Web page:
Second, it's hard to remember the uses of formulas. Yes, most formulas have a one-to-three-word phrase that describes their use; for example, the quadratic formula is for "solving quadratic equations". But even in these simple cases, there are literally thousands of random special situations where you can use them - for example, the quadratic formula can be used to solve $x^4 + 2x^2 + 3 = 0$, and by analyzing the formula you can see a way to tell whether a quadratic has a real root without having to take any square roots. Knowing the reason behind the formula - in this case, remembering that the proof of the quadratic formula doesn't depend on using $x$ specifically rather than $x^2$ - helps you see these additional uses without having to do huge amounts of memorization.

Third, it's hard to remember the non-uses of formulas - that is, the situations where a formula might look like it applies, even though it doesn't. Taking the quadratic formula example from above, it's a common mistake for students to try to apply the quadratic formula to situations like $x^3 + 2x + 1 = 0$, or to $x^2 + 2x + 1 = 1$ without rearranging the formula first. Understanding the proof behind the quadratic formula makes it obvious that the formula simply doesn't apply in either of these cases; the first because the proof is about squares rather than cubes, and the second because the proof gives a factorization of the quadratic rather than just "the answer".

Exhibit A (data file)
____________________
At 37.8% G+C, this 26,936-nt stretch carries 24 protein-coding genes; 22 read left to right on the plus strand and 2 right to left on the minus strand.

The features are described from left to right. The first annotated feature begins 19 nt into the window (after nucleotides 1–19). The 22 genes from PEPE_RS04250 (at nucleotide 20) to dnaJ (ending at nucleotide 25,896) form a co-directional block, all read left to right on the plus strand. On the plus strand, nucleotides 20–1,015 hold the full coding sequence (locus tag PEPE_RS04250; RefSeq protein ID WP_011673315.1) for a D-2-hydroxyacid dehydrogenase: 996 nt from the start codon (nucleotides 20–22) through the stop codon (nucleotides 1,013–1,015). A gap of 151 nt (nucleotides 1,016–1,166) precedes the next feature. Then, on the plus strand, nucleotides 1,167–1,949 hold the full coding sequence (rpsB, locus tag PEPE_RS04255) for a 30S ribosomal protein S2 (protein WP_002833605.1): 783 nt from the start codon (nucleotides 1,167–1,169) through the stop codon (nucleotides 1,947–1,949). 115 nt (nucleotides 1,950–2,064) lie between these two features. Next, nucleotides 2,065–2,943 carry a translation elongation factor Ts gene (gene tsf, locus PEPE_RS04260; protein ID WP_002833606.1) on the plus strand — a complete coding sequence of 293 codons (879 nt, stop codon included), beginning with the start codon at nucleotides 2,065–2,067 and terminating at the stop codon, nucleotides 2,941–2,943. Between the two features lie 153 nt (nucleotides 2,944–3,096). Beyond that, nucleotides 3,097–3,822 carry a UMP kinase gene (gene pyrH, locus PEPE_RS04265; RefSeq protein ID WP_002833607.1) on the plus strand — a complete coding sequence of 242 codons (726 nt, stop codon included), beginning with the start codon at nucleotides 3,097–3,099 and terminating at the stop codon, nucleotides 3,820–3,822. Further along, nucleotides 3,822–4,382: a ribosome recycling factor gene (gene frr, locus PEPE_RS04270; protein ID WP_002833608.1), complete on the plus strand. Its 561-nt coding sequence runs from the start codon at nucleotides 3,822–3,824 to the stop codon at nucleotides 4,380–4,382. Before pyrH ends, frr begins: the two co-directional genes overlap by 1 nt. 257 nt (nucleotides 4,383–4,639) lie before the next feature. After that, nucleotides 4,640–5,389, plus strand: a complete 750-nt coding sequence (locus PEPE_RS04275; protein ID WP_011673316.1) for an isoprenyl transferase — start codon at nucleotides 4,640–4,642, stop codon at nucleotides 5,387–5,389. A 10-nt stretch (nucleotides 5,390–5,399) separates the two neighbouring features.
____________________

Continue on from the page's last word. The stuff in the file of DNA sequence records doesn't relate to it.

Fourth (and finally, for now), it helps unify formulas. To take an example from multivariable calculus: Green's Theorem, Stokes' Theorem, and the Divergence Theorem are all basically the same formula - each applies in different situations, but they all arise the same way. If you've never seen a proof of these theorems, or if you didn't understand the proof you were shown, then you wind up just memorizing three separate formulas and having to memorize a laundry list of situations in which one applies and the others don't. If you do understand how these formulas arise, then to you they're more like one theorem than three; and when to use which one becomes obvious, requiring no memorization at all. This sort of thing happens a lot - and even when it doesn't, there are still a lot of situations where several formulas are closely related, and understanding their relationships can help understand how to use them.

Richard Feynman, speaking on studying physics, gave the following advice (but I think the same advice applies to studying mathematics):

"It will not do to memorize the formulas, and to say to yourself, 'I know all the formulas, all I gotta do is figure out how to put 'em in the problem!'

"Now, you may succeed with this for a while, and the more you work on memorizing the formulas, the longer you'll go on with this method--but it doesn't work in the end.

"You might say, 'I'm not gonna believe him, because I've always been successful: that's the way I've always done it; I'm always gonna do it that way.'

"You are not always going to do it that way: you're going to flunk-- not this year, not next year, but eventually, when you get your job, or something--you're going to lose along the line somewhere, because physics is an enormously extended thing: there are millions of formulas! It's impossible to remember all the formulas--it's impossible!"

--Richard Feynman, Feynman's Tips on Physics